FAQ

 

 

Where is Emilime located?

 

Emilime is based in Austin, Texas and ships out of Miami, Florida. Emilime works with Green Design Link, also owned by Emily E Green, which is located in Lima, Peru and manages the design and production process for the company. In Lima, our design staff works daily with artisan leaders throughout the country.

 

How are Emilime’s products made and with what?

 

Everything in the Emilime collection is hand made by artisans using almost 100 percent natural materials including highland sheep wool and Alpaca. We work with over 200 artisans in Peru that are masters in various techniques: particularly knitting as well as manual knitting machines, loom weaving and embroidery.

 

 

Where is Emilime sold?

 

Emilime is a leader in handmade knitwear and is consistently sold in specialty boutiques, gift stores, catalog companies, and large retailers on a global scale. For more information please check out our Find a Store.

 

How can I share more about Emilime in my store?

 

We readily offer all of our wholesale clients tools to tell the story of the products better and are happy to share those with you. These include table tents, model photos, stories and display ideas. Please contact us if you are interested at info@shopemilime.com

 

Are there different sizes?

 

We have one size fits most for all of our accessories. Because everything is handmade, there are slight variations in fit. We understand that some people have bigger or smaller heads or hands than others, so if this is a concern, just fill in the special comments box in the checkout page letting us know your special request and we will try to do our best to accommodate any need.

 

HOW TO CARE FOR ALPACA

 

How to clean your alpaca clothing:

 

Fill a clean sink or tub with cold water and a small amount of mild liquid detergent like baby shampoo or a fine fibers formula.

 

(Using hot water, or even two different temperatures of water, will “shock” the fibers, making them mat together and start turning into felt.) Do not use chlorine bleach or even gentle Woolite, as these harsh cleaners will cause damage.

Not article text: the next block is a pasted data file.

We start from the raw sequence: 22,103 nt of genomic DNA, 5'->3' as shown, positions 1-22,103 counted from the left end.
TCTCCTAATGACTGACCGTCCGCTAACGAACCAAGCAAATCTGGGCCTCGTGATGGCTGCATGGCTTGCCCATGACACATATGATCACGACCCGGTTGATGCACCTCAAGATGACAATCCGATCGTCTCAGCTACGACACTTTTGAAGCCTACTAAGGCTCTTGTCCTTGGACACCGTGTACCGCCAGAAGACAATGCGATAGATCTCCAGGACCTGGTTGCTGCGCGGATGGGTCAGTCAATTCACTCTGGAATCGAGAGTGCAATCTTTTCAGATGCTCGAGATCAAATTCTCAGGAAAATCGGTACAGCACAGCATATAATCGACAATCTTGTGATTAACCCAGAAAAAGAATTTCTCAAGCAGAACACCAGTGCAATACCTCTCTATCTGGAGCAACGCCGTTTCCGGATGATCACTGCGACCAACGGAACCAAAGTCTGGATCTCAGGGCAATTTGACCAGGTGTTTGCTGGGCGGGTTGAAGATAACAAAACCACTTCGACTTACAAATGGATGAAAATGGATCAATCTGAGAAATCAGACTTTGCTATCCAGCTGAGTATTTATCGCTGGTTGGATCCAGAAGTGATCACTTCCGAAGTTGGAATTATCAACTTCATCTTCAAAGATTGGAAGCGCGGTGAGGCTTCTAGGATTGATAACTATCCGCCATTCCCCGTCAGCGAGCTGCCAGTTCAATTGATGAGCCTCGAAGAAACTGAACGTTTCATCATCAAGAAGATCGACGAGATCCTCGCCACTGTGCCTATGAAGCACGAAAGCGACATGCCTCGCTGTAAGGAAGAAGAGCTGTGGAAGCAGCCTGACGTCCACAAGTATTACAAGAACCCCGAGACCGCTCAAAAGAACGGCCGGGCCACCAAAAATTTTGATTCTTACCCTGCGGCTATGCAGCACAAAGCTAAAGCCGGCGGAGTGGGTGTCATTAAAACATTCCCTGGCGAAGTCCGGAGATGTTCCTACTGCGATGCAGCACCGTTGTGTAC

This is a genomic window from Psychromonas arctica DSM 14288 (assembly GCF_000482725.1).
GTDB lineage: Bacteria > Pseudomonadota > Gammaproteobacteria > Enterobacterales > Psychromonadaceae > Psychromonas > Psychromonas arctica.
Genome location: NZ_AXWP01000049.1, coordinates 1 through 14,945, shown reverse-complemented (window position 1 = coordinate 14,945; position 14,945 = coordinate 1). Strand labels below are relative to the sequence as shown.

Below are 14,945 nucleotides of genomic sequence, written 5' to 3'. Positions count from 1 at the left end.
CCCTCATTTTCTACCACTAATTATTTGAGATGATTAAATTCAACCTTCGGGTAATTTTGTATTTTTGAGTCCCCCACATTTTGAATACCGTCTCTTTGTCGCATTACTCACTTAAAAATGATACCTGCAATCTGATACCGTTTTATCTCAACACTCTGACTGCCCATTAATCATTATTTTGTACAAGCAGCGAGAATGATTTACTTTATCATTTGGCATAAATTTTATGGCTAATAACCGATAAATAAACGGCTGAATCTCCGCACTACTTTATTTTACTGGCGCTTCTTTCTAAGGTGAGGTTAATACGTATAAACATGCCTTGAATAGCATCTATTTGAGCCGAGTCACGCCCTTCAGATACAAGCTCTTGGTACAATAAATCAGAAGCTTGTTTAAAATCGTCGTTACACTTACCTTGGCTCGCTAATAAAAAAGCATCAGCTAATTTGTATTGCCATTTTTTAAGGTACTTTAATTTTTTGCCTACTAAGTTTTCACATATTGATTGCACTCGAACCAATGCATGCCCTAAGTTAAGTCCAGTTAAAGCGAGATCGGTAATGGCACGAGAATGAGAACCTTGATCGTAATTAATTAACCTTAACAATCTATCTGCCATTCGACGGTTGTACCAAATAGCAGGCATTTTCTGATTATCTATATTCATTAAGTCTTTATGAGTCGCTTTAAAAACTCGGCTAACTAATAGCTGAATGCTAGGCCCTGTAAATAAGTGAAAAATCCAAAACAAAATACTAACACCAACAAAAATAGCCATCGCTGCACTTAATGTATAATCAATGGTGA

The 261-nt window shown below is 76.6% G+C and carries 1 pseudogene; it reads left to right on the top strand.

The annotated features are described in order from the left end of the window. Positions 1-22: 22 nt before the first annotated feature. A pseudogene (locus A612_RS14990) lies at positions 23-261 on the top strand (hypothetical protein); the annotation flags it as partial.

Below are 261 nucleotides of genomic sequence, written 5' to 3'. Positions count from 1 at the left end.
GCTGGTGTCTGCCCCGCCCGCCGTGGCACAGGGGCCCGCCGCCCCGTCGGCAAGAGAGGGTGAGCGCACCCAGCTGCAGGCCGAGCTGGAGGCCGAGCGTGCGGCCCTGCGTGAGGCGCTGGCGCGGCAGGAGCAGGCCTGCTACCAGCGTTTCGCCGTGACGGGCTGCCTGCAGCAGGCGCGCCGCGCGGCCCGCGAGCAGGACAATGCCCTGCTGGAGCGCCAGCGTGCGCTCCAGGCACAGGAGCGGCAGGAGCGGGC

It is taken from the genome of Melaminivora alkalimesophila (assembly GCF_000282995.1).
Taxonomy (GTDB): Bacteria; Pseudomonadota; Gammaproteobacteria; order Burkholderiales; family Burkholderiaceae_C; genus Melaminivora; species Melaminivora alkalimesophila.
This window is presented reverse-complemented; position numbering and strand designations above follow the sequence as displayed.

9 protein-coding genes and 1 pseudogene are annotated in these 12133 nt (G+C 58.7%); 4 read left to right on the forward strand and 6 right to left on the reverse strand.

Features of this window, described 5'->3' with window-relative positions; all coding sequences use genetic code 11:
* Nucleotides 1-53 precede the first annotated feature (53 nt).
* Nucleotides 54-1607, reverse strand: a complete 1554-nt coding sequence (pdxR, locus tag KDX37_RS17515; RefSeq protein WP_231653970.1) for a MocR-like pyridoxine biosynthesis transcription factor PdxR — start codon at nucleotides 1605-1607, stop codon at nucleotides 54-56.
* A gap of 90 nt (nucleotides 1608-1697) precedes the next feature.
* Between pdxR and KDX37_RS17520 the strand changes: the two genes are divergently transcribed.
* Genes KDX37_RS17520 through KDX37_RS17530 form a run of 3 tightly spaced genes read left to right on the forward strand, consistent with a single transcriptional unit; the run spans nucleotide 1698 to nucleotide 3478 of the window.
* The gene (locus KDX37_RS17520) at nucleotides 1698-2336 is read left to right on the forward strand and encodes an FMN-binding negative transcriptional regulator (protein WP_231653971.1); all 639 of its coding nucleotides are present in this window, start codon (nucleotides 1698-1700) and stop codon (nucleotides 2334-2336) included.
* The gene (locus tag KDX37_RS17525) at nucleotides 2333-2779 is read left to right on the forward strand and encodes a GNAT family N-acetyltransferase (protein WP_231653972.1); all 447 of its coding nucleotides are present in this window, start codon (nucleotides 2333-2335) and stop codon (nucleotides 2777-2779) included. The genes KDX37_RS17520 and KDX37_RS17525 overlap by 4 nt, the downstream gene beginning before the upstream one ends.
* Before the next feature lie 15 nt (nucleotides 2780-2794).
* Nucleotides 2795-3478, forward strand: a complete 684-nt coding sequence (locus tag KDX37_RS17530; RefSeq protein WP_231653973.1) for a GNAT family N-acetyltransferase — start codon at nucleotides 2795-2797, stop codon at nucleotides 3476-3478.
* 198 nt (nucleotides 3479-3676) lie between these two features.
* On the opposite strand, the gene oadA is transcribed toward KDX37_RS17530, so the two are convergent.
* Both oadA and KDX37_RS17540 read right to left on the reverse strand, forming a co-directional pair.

Soak the garment for 3 to 5 minutes, gently squeezing the suds through the garment. Avoid twisting, wringing, scrubbing, or otherwise agitating it, as this will cause felting. Dyed garments will have some chance of bleed, but since alpaca fiber takes dyeing better than most other fibers, this shouldn’t be a problem after the first wash.

 

Rinse the garment twice in clean, cold water and gently squeeze out the excess.

 

Be gentle handling it to avoid wrinkles and distortion.

 

Lay the garment between two towels, roll up the towels and set it aside for a few minutes.

 

Place the garment on a dry towel or sweater rack and reshape (do not hang to dry). Let it dry away from sunlight and direct heat.

 

If the garment is wrinkled after drying, you can steam it lightly with an iron, or simply hang it up in the bathroom, run the shower, and let the steam ease away the creases.

 

If you don’t have the time to hand-wash your alpaca garments, you can always take them to a professional dry-cleaner. Bring along any labels or care tags that came with the garment, and be sure to point out any spots and stains so they can use the best method to remove them.

 

How to store your alpaca clothing:

 

Alpaca clothing can last for decades, but its greatest enemies are moths and other pests that cause damage during storage. (Although certain dogs have been known to love the scent of alpaca!) If you need to put your alpaca away during warmer months, give it a good clean first following the instructions above — pests are drawn to dirt and body oils on fibers.

 

You can keep pests away from any garment by storing it in a chest of inspect-repelling Spanish cedar, or by placing cedar chips in the storage area. To keep away moths, use lavender bundles (although chemical moth balls will do as well). A shirt box, clean pillow case, clean paper bag, or cardboard box will keep the air circulating around the garment. Never use plastic or dry cleaning bags for your alpaca, as this will cause moisture to build up and the fibers will felt. And like any other knit garment, alpaca clothing should be folded rather than hung to prevent stretching and distortion.

 

What about shrinking?

 

You might find that your product stretches out after wearing a long time without washing. If you want your product to get smaller, simply add steam to the product (from iron or steam machine) and then scrunch up your product and let it dry completely flat. If you find that you need your product to be slightly larger, add steam and stretch it out. You can add weights on the corner and lay it completely flat until dried.